She seems to have lost the sensation for peeing too?  I've noticed her bed is wet quite often now.  She's not drinking loads more as I've been watching as it seems to be a side effect?

I did suggest the Aza/pred combination to my vet last visit but she was very wary.  She seems to think that Saffy will need much more monitoring with that drug and needs weekly blood test to watch her bone marrow production?

Such a strange, befuddling illness......

Also, my vet had put Saffy on the huge dose of preds last friday and didn't want me to reduce nor see her again till a phone consultation on the 18th Jan.  This is far too long on such a high dose so I think I will start trying to reduce her slightly and then resort to the timescale on here.  Vet has no probs writing me up for the steroids and I don;t need to take Saff everytime which is a bonus!
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Jo CIMDA

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Re: Undiagnosed?
« Reply #32 on: January 08, 2013, 05:29:05 PM »

Hi

I think it is reasonable to believe that Saffy's immune system is significantly suppressed and given the length of time she has been on an immunosuppressive dose perhaps you can assume she is in remission.  The bed wetting is probably due to the steroids but if she starts to wee very often then it could  be a urine infection which is very common when a dog is on steroids.

There is no guarantee when you lower the steroids that she won't relapse, and by keeping her on the high doses much longer than necessary doesn't improve her chances it just increases the side affects.  You won't know until you lower the steroids if she really is in remission, but that is a chance we all have to take.  I always say you have to be brave to give immunosuppressive doses of steroids but you also have to be brave when the time comes to lower them.  The best anyone can do is to follow the tried and tested protocols and hope for the best.  It usually works but if the dog is unfortunate and it relapses, then you have no choice but to start over again and the second time around often does the trick, and  that is often because the second time around the drug protocol is correct.  It is annoying and upsetting but the outcome for Saffy is favourable. AI diseases such as SRMA and IMPA are not life threatening and if a relapse occurs it responds very well to the steroids.  Other AI diseases such as haemolytic anaemia carry a life threatening risk with every relapse and the prognosis is often guarded.  So as much as you don't want Saffy to relapse you won't know until you wean down the steroids.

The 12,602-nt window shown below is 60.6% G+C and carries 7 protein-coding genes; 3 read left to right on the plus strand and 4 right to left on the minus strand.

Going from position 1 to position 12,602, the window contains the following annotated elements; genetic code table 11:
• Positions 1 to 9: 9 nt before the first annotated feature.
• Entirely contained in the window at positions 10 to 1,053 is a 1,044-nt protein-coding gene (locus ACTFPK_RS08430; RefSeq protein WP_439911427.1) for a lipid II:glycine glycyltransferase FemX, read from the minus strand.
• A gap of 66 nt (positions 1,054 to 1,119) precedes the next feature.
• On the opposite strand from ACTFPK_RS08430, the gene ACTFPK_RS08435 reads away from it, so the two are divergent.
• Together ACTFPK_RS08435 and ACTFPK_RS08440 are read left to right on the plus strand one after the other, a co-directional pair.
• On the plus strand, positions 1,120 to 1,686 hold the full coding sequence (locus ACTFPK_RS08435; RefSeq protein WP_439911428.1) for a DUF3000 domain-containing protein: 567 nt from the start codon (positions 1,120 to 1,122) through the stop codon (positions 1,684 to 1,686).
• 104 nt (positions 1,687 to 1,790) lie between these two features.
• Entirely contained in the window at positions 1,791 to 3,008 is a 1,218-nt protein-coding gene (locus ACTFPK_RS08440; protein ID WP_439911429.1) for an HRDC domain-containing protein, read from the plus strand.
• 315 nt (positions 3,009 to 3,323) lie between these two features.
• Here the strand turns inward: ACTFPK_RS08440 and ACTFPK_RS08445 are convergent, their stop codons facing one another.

Yes Azathioprine can suppress bone marrow production but it is rarely a problem. Aza and steroids have been used very successfully for many years and sometimes it is absolutely necessary to use a 'combination' drug with the steroids. I have never known anyone bother with weekly monitoring to check blood production.  Also, I doubt any suppression would be significant but if it did happen to suppress bone marrow production all you do is to stop the drug and the bone marrow will be released again.  The only reason I can see for introducing Aza would be if Saffy did relapse and then, over a period of time, Aza will help to minimise the amount of steroids needed to bring her back into remission.

Saffy seems to be doing reasonably well.

Jo